Here is an interesting geometry problem-

Let \(A_1\), \(A_2 \ \cdots \ A_n\) be the vertices of a regular \(n\)-sided polygon \(P\). Let \(X\) be a random point on the incircle of \(P\).

Prove that \(\displaystyle\sum_{i=1}^{n} \overline{A_iX}^2=nR^2\left[1+\cos^2\left(\dfrac{\pi}{n}\right)\right]\).

**Note :** Here, \(R\) denotes the circumradius of \(P\).

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TopNewest@KARAN SHEKHAWAT Here is the solution :

Let \(O\) represent the center of the polygon.

Now, \[\begin{align}\vec{XA_i}&=\vec{XO}+\vec{OA_i}\\ |\vec{XA_i}|^2&=|\vec{XO}|^2+|\vec{OA_i}|^2+2(\vec{XO} \cdot \vec{OA_i})\\ \sum_{i=1}^{n} |\vec{XA_i}|^2&=n(r^2+R^2)+2\sum_{i=1}^{n}(\vec{XO} \cdot \vec{OA_i})\\ &=n(r^2+R^2)+2\vec{XO} \cdot \left(\sum_{i=1}^{n} \vec{OA_i}\right)\end{align}\] Since \(\displaystyle\sum_{i=1}^{n} \vec{OA_i}=0\), \[\sum_{i=1}^{n} |\vec{XA_i}|^2=\sum_{i=1}^{n} \overline{A_iX}^2=n(R^2+r^2)\]

All that's left to do is to express \(r\) in terms of \(R\). That's a matter of simple trigonometry.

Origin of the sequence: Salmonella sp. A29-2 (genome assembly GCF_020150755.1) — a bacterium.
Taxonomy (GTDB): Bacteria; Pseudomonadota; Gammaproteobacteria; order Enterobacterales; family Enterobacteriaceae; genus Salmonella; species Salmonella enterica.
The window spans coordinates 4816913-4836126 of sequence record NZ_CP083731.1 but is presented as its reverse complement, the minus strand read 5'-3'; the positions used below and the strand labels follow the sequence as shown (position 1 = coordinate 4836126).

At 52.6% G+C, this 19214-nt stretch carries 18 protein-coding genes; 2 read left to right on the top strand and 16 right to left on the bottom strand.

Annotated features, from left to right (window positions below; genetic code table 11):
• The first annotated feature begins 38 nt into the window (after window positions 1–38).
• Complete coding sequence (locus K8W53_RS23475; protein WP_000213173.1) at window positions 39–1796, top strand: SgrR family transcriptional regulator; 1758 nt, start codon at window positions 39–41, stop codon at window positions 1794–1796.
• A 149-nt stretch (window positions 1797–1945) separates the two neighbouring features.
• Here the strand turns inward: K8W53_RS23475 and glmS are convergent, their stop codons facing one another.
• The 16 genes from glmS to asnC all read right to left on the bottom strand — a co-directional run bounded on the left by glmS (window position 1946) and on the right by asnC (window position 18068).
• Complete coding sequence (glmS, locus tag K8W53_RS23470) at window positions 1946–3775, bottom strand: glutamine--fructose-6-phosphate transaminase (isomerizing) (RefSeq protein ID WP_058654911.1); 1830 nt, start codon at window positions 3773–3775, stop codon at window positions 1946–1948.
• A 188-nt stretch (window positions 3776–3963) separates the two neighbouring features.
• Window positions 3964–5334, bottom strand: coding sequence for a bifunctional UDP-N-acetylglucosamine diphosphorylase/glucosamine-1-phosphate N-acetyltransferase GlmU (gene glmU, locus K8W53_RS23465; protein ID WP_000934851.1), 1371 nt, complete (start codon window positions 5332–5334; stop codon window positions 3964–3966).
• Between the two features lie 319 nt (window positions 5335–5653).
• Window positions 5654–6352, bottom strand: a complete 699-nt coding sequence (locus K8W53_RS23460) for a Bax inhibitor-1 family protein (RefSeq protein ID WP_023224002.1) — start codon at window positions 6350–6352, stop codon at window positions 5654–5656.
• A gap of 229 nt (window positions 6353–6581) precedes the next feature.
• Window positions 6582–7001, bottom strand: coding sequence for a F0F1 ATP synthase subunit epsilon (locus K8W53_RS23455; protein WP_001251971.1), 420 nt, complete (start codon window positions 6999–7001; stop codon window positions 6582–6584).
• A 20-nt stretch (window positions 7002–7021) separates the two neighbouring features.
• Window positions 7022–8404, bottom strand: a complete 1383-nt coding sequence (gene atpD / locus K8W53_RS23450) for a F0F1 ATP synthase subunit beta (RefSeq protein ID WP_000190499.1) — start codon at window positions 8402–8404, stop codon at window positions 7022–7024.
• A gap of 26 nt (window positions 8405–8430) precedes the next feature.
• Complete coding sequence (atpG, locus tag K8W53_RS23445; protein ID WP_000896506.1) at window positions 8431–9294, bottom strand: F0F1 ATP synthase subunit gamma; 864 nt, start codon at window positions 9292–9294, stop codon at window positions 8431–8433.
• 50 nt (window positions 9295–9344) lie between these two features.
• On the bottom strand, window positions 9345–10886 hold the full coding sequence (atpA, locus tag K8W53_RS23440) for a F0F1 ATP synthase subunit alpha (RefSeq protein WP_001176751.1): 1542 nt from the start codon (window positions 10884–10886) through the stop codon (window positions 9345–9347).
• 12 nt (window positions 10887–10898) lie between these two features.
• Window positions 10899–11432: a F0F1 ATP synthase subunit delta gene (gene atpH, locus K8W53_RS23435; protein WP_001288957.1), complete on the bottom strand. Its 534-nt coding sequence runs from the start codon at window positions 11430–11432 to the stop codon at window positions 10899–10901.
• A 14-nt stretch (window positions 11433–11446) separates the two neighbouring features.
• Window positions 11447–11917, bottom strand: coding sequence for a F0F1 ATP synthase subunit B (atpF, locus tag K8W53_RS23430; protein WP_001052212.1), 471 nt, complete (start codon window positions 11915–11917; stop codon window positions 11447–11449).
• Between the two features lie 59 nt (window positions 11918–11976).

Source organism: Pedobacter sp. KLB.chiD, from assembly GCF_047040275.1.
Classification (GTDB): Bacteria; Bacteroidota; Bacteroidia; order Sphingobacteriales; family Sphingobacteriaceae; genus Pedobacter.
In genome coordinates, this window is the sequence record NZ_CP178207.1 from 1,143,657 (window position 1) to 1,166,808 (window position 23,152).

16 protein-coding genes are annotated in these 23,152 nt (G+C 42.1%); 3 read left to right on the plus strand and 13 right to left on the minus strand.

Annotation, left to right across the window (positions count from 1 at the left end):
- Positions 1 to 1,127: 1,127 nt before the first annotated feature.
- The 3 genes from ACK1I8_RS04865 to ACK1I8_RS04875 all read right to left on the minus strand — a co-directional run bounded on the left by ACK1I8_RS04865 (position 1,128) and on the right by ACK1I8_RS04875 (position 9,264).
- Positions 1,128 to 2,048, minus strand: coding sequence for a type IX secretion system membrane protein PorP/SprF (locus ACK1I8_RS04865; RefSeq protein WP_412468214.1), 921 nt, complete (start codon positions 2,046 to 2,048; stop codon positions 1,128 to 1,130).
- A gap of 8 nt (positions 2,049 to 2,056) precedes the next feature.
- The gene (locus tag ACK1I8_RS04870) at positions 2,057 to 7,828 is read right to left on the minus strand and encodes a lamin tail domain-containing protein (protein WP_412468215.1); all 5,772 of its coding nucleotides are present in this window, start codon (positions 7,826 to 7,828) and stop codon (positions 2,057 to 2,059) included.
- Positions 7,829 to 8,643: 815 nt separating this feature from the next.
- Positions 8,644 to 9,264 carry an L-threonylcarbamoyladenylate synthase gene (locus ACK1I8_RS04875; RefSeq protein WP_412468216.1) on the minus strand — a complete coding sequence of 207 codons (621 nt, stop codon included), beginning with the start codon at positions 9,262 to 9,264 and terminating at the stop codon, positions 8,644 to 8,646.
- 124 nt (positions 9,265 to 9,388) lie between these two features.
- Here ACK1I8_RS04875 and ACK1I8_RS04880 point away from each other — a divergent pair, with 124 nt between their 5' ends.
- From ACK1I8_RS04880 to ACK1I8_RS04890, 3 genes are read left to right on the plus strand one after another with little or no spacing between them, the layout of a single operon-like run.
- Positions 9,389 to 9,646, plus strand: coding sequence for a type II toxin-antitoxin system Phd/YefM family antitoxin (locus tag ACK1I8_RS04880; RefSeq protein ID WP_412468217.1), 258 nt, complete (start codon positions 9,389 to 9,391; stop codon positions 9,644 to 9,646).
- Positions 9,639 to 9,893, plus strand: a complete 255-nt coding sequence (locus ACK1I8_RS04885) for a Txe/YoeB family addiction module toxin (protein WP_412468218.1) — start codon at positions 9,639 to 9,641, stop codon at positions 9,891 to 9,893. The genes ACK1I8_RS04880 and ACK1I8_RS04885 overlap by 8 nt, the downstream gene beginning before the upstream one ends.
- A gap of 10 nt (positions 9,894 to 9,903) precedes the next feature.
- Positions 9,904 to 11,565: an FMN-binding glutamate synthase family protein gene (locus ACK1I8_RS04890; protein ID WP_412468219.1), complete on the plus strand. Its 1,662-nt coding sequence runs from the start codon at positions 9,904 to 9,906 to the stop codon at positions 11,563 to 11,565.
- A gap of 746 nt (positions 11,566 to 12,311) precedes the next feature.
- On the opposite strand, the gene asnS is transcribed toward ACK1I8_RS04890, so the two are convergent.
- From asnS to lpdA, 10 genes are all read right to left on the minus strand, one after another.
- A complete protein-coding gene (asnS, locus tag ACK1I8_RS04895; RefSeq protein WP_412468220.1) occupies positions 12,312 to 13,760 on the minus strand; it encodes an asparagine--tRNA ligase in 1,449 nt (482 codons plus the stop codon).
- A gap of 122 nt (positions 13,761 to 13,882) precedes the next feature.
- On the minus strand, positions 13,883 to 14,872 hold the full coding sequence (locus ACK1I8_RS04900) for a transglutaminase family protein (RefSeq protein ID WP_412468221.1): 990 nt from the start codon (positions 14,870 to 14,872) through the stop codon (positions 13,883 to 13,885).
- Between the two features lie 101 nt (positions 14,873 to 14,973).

Note 1 :\(r\) is the inradius of \(P\).Note 2 :\(\displaystyle\sum_{i=1}^{n}(\vec{XO} \cdot \vec{OA_i})=\vec{XO} \cdot \left(\sum_{i=1}^{n} \vec{OA_i}\right)\) due to the distributivity of the dot product over vector addition. – Pratik Shastri · 2 years, 3 months agoLog in to reply

– Karan Shekhawat · 2 years, 3 months ago

Awesome ! Thanks a lot ! It's is much better than complex number tecnique atleast for me :) You are genius !Log in to reply

Can we use particular case of polygon in which vertex are n'th roots of of unity To prove it ? – Karan Shekhawat · 2 years, 4 months ago

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– Pratik Shastri · 2 years, 4 months ago

You could do that. We are to prove the general result which can also be, to my knowledge, proven that way.Log in to reply

Thanks ! – Karan Shekhawat · 2 years, 3 months ago

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– Pratik Shastri · 2 years, 3 months ago

Anyways I will upload it within a day or two.Log in to reply

– Pratik Shastri · 2 years, 3 months ago

Well, I didn't solve it using complex numbers, I used vectors.Log in to reply